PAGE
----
Friday, July 4, 2014

Lending My Buddhist Knowledge and Experiences to the Health Care Profession

I realize that I've been Buddhist for several years now.  I’ve done much with my Buddhism (meditating every day, starting my blog, incorporating it into my work as a writer and an artist, and so forth).  And this all reached a high point when I got in touch with a counseling intern at my old high school who is in a master’s program for Social Work.  She Facebooked me saying she wanted to do a project on Buddhism for her class in cultural diversity, and thought I would be the perfect person to consult on that, asking me if that was alright with me, and of course I said yes.  Afterwards she messaged me to thank me for my comments and said her classmates really enjoyed them.  Below I have transcribed the questions she asked (copied and pasted) and provided my answers to their respective questions.  For many of my Autist Dharma fans this information will probably be review, as it will for fans of my other blog, but there’s plenty new information, so keep your minds open because it’s all here at  Enjoy!

1) How long have you been practicing Buddhism?
I have been practicing Buddhism for nearly nine years, since I was sixteen. 
2) What originally drew you to Buddhism?
I loved Buddhism’s peaceful and practical philosophy.  I liked the artistic and cultural prowess of the Buddhist culture, which I was introduced to from books and the Buddha statues that I would see at grocery stores, and something about that let me think there was something about Buddhism that would be good for me.
3) How has this made a difference in any or all aspects of your life?
I have been meditating regularly for a little over two years and because of that, I notice I am much more relaxed, creative, and feel much closer to the people I care about, whether about work, school, or relationships. 
4) Do you attend services, or practice individually, or both?
Since I live in a small town without a Buddhist temple for most of the year (my college town of Warrensburg, Missouri) there aren’t a lot of chances to attend Buddhist services, so much of my practice consists of my morning meditation alone in my dorm.  However, when I’m not at school, I normally go to a place called the Pathless Land Center for Mindfulness, Meditation, and Magic (I know that’s a mouthful).  It isn’t strictly Buddhist and it draws ideas from other philosophies, but is generally compatible with Buddhism and uses Buddhist meditation and other practices that are similar to Buddhism in its practice, and is open to people of all belief systems.  It used to be called the American Buddhist Center (ABC), but it changed its name to attract people of other belief systems.  I have been going there regularly for five years. 
5) What is important for people not familiar with Buddhism to know? 
What I would think is important is that Buddhism is a belief system that has had a profound influence on the diverse cultures of the Asian continent and in the West as well.  Many if its tenet are compatible with other faiths, and it really isn’t about what you believe, but how you live your life.  It is in fact very alive in the West, though I tend to think it hasn’t had as much of an audience among the younger generation of Westerners, but truly it is compatible with people of all different cultures.  Many of its practices, such as meditation are much easier to learn than some people may think.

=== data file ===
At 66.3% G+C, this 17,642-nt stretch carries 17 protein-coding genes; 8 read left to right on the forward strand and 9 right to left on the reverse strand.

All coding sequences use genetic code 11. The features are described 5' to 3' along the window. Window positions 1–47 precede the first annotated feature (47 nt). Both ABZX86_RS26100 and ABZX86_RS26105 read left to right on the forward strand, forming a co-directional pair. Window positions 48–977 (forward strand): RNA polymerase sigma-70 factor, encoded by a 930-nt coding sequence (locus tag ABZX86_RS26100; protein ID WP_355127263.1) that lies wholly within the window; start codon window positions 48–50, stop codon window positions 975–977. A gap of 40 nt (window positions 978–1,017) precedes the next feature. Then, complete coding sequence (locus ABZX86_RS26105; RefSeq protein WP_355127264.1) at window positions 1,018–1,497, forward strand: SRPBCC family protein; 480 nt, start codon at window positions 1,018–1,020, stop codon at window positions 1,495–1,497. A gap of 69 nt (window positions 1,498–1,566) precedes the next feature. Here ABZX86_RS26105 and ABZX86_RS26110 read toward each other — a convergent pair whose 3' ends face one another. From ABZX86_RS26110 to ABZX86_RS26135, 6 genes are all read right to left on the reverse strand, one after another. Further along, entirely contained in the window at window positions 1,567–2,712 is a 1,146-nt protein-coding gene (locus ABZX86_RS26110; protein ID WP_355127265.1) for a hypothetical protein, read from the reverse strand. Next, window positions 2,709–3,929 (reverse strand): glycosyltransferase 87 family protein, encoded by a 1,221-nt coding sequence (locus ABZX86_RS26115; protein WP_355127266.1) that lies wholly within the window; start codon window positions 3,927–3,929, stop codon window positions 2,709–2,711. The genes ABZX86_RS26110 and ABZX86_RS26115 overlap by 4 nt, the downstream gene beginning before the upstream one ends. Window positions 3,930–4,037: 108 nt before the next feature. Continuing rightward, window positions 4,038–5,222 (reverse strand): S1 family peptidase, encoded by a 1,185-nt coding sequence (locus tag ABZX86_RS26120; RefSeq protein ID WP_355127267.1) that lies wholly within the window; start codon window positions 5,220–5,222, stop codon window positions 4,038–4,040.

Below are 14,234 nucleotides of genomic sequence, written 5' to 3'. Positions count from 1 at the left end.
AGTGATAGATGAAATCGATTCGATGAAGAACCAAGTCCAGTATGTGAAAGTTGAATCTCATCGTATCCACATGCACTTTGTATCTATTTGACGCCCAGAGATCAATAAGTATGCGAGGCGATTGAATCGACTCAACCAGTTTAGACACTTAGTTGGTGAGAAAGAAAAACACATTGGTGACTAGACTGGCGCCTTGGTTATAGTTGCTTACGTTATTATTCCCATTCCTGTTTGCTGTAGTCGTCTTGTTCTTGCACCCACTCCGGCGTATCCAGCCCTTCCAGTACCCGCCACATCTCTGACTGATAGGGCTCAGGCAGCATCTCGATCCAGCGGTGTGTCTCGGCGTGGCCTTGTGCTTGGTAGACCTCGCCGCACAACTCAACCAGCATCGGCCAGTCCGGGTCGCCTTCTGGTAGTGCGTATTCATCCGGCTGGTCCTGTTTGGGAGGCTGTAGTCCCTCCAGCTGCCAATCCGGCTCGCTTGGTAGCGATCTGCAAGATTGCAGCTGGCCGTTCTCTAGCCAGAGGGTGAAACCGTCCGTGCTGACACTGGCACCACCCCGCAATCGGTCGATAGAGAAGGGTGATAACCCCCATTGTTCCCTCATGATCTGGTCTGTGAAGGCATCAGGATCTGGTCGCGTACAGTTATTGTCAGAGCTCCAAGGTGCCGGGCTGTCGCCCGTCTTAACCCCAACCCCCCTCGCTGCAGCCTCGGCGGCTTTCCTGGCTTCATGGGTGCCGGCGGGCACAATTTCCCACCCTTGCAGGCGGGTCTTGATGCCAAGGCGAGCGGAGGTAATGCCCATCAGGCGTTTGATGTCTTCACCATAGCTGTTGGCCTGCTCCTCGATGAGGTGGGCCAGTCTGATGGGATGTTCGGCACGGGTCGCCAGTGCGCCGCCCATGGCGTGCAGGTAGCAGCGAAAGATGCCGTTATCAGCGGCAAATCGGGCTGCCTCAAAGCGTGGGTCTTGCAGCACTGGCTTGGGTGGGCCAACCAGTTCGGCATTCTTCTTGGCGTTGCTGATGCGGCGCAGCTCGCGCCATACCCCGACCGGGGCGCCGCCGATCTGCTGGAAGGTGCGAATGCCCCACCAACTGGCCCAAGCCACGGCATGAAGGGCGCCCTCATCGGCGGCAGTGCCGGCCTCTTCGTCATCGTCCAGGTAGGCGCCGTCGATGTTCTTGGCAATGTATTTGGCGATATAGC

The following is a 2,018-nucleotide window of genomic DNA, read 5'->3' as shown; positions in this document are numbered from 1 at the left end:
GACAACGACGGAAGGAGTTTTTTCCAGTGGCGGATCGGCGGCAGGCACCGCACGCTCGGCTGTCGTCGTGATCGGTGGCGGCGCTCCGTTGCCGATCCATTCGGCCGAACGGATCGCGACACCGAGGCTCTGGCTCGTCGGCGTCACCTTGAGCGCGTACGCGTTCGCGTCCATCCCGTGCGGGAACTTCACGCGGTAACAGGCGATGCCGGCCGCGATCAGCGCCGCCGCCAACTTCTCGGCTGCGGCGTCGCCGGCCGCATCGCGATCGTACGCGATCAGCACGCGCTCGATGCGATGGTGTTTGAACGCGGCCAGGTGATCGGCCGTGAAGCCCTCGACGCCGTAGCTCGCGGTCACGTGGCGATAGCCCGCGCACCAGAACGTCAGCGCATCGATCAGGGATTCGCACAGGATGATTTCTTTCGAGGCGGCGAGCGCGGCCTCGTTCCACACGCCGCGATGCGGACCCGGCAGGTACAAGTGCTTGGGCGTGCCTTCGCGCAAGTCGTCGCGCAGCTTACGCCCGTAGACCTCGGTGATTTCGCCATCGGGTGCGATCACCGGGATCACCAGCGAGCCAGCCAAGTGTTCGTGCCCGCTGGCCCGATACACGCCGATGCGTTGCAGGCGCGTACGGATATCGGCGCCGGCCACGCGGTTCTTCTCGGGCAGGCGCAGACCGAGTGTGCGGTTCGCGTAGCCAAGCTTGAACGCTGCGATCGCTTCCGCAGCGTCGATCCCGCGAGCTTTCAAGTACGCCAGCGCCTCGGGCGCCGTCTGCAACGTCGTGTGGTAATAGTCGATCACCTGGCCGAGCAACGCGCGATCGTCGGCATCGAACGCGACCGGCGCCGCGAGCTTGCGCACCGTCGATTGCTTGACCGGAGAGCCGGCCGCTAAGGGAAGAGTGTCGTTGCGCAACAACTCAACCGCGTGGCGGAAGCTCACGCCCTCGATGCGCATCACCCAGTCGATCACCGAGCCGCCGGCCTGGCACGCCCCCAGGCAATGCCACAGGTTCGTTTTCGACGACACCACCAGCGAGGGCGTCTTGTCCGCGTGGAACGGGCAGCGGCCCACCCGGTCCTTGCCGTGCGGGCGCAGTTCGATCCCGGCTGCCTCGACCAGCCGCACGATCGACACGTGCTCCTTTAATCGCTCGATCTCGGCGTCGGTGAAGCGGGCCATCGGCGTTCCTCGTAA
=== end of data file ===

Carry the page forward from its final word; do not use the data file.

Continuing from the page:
6) How can social workers be more sensitive in working with Buddhist clients?
One thing that is probably a great thing to know is the psychological and spiritual impact that Buddhism can have on a person’s life.  It is also important to know that even with that, good Buddhists can still feel anxiety, frustration, grief, and other unpleasant things.  Buddhism is something that really takes a lot of time to truly get the hang of and even I still struggle with it sometimes.
7)  Tell us more about your blog and how Buddhism and being an advocate for people on the spectrum intersect.
My blog The Autist Dharma is a blog I started after my first blog Ben’s Blog.  Ben’s Blog deals with my experiences at college life and from it evolved The Autist Dharma (Dharma is a word for Buddhist practice).  The Autist Dharma deals with my work for people with autism and my own experience as a person with autism, and also talks about how Buddhism has had an effect on that.  There is a long-time Buddhist trend called Socially Engaged Buddhism, which applies Buddhism to social activism.  An example would be how Buddhism can help lessen greed in people’s mind and therefore mitigate the exploitation of people throughout the world for profit.  I also believe meditation can help us be more aware of what is going on in the world, such as how people with autism may be treated by others due to their disability.  The Autist Dharma deals a lot with socially engaged Buddhism and how it relates to ways of thinking that can be detrimental to the welfare of others and may also show up in the world of autism.  Buddhism also helps me to love myself for who I am as well as others, and to be patient with other people, which in turn is positive towards my ability to reach them and work with them, and to accept people of diverse abilities, which in turn has given momentum to helping to create a more welcoming world for people with autism.  Buddhism is also beneficial to my writings and other creative works that I do to help change the public’s view of people on the spectrum.  Ben’s Blog is idea I had to help show the world what people with autism can do with the right schooling and supports, and it also talks about Buddhism in both the ups and the downs of my daily life.  These blogs can be found at, and


1 comment:

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